Forget those cliched lists.

From a heart specialist to an NHS dietician and Macmillan Cancer nurse, we asked those in the know what they'd love to see us all pledge.

A sprinkling of cinnamon

Anna Magee, women's health expert: "I'll be sprinkling cinnamon on my porridge in 2015. One of the most powerful spices, research published in Diabetes Care found as little as a quarter of a teaspoon of cinnamon a day could help control blood sugar in people with Type 2 diabetes.

"It's brilliant eaten at breakfast to help control sweet cravings throughout the day. In fact, when it comes to free radical fighting, antioxidant-rich foods that help fight ageing, herbs and spices could be the next big thing. One teaspoon of ground cinnamon contains the same antioxidant levels as a punnet of blueberries."

Vamp up a toothbrush

Dr Uchenna Okoye, celebrity cosmetic dentist: "My resolution would be to vamp up your toothbrush or have an amnesty of throwing away your manual toothbrush and upgrading to an electric one. Brands like Oral B have a huge range.

"There are so many on the market today and they don't have to be hugely expensive. Plaque is the new 21st century plague, so we need to tackle it for health reasons. Brushing your teeth really can have an impact on your health. We're all happy to spend time cleansing and toning, but don't think of the health implication of our teeth on lifetime health."

Forgiveness to stop stress

Dr Chidi Ngwaba, director of the European Society of Lifestyle Medicine: "As a resolution, nothing can beat learning to forgive. Stress is at the heart of so many chronic illnesses, such as cancer, hypertension, depression and obesity; one of best ways to permanently overcome stress is to practise forgiveness.

"It has also been shown that even thinking about forgiving someone can lower our blood pressure. So if someone's hurt you, don't let them kill you. Get help and do all you can to forgive, and learn to forgive yourself too. "

Men - look after yourselves more

Dr John Chisholm, chair of trustees at the Men's Health Forum: "Lots of men could look after themselves more. Good health is not just about physical health, but mental health too, so men should do more to look after their relationships and mental wellbeing.

"Also, we know men don't always get help when things might be wrong. Get advice as soon as you think there might be a problem; you're not wasting the health professional's time. If you're offered a free NHS Health Check this year, take it."

Quit smoking

Dr Mike Knapton, British Heart Foundation associate medical director: "Quitting smoking is the single best thing you can do to protect your heart. Research shows that a smoker who gives up on January 1 will see their risk of coronary heart disease cut in half by the end of the year.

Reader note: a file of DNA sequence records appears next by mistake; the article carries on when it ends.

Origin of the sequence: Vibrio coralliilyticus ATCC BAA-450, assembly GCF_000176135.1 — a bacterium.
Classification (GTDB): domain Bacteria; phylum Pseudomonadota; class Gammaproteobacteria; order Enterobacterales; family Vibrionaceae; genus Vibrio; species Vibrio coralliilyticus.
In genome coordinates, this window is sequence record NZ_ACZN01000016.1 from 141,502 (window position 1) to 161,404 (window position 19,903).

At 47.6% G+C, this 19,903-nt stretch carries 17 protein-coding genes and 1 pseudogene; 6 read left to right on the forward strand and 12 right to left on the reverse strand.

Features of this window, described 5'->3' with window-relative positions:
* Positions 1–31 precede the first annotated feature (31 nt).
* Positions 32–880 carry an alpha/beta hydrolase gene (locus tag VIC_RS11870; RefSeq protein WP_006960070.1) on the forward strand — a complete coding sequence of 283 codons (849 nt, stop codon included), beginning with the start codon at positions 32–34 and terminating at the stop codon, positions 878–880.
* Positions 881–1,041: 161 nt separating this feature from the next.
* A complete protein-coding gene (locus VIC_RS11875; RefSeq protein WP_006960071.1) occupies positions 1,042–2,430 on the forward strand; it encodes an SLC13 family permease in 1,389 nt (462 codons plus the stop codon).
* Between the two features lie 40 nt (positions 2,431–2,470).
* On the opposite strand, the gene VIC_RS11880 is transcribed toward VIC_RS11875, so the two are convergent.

"There are still around 10 million smokers across the country and smoking remains the number one cause of premature avoidable death in the UK. And, making sure that you do regular exercise is a great way to maintain a healthy heart and put years on your life. It's never too late to start."

Reach a healthy weight

Sioned Quirke, dietician and professional manager of adult weight management service, Aneurin Bevan University Health Board:
"Become a healthy weight. Obesity is nearly at epidemic level in the UK, and we need to do something about it. I want to see people taking responsibility over their own health and future health by becoming a healthy weight - it's one of the only modifiable things we can do to actively become more healthy.

"The most common mistakes I see are people trying to lose weight too fast. Set yourself a realistic goal of 1-2lbs a week and no 'diets'; you need to make a lifestyle change in order to lose weight and, more importantly, maintain that weight loss. Portion control is key, so half fill your plate with veg/salad and divide the other half between protein [meat, fish, beans...] and carbohydrates [rice, pasta, potatoes or bread]."

Know your rights

John Newlands, Macmillan Cancer Support nurse: "Get to know your rights as a patient. Going to hospital can be intimidating, but I hear from too many cancer patients that they didn't know exactly what was going to happen to them in hospital, or that hospital staff left them feeling confused or vulnerable. This shouldn't happen.

"Everyone has the right to be fully informed about their care and treated with respect. Next year, get to know the rights you're entitled to by reading Macmillan's tips, and then make sure you ask questions, speak up and get the care you deserve."